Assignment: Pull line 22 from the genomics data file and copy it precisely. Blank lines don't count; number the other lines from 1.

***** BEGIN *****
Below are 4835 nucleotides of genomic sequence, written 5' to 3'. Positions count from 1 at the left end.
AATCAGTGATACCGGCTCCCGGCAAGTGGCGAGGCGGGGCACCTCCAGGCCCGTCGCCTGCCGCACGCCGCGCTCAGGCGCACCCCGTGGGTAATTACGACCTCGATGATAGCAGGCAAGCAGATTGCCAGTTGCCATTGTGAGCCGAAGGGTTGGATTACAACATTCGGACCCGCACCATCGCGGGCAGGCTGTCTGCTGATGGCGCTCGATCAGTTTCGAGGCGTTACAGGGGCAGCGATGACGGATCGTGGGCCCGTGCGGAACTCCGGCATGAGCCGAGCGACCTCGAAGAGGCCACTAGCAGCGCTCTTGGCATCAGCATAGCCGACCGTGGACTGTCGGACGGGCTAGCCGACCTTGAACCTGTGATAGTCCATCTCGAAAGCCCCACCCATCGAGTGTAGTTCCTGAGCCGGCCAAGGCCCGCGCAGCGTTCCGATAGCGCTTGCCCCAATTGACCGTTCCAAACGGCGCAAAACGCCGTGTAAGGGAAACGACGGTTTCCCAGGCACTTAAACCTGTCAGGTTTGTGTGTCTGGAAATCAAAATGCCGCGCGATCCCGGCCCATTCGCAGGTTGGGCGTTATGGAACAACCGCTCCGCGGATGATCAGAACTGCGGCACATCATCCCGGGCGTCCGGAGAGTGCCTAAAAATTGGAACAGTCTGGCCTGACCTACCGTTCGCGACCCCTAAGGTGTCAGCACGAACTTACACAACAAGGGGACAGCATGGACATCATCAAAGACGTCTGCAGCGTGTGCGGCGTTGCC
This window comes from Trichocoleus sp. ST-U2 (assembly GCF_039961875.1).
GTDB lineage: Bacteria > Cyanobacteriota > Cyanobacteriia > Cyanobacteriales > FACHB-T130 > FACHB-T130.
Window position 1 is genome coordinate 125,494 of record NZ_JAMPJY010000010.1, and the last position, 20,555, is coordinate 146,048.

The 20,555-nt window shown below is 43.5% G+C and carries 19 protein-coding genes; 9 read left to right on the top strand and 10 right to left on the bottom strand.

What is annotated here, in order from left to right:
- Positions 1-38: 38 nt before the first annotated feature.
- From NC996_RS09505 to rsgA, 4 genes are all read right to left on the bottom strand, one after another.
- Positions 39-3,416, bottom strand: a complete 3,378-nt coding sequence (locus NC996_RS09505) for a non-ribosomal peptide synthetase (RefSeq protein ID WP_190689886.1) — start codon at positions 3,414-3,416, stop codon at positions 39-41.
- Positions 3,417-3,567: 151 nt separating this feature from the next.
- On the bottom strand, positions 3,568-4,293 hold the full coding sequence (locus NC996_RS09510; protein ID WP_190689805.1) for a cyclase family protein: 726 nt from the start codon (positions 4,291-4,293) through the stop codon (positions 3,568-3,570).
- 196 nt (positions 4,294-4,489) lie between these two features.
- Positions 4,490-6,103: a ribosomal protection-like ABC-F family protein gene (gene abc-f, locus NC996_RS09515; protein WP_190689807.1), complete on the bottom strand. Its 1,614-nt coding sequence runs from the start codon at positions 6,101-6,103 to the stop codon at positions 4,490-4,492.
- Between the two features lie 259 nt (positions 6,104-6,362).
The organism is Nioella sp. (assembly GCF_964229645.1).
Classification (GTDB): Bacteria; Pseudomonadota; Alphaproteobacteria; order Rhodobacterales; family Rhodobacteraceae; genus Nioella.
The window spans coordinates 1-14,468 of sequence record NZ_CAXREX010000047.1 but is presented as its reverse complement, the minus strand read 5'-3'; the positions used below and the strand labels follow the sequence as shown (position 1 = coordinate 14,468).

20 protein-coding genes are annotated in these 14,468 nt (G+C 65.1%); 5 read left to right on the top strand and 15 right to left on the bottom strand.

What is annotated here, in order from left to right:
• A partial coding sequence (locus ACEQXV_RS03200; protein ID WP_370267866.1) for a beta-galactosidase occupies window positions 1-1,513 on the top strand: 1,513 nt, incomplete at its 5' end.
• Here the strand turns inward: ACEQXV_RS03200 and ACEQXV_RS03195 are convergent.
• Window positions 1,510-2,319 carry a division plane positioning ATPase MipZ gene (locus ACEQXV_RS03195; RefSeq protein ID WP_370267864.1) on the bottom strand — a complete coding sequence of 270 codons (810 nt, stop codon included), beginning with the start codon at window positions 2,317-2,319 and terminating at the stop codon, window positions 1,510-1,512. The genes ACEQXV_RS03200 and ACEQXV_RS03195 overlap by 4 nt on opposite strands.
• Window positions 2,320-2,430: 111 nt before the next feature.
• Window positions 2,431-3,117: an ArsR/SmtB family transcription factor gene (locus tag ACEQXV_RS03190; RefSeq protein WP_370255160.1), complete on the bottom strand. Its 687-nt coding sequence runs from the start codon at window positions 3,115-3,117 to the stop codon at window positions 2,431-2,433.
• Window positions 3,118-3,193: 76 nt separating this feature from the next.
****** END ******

• Here the strand turns inward: ACEQXV_RS03200 and ACEQXV_RS03195 are convergent.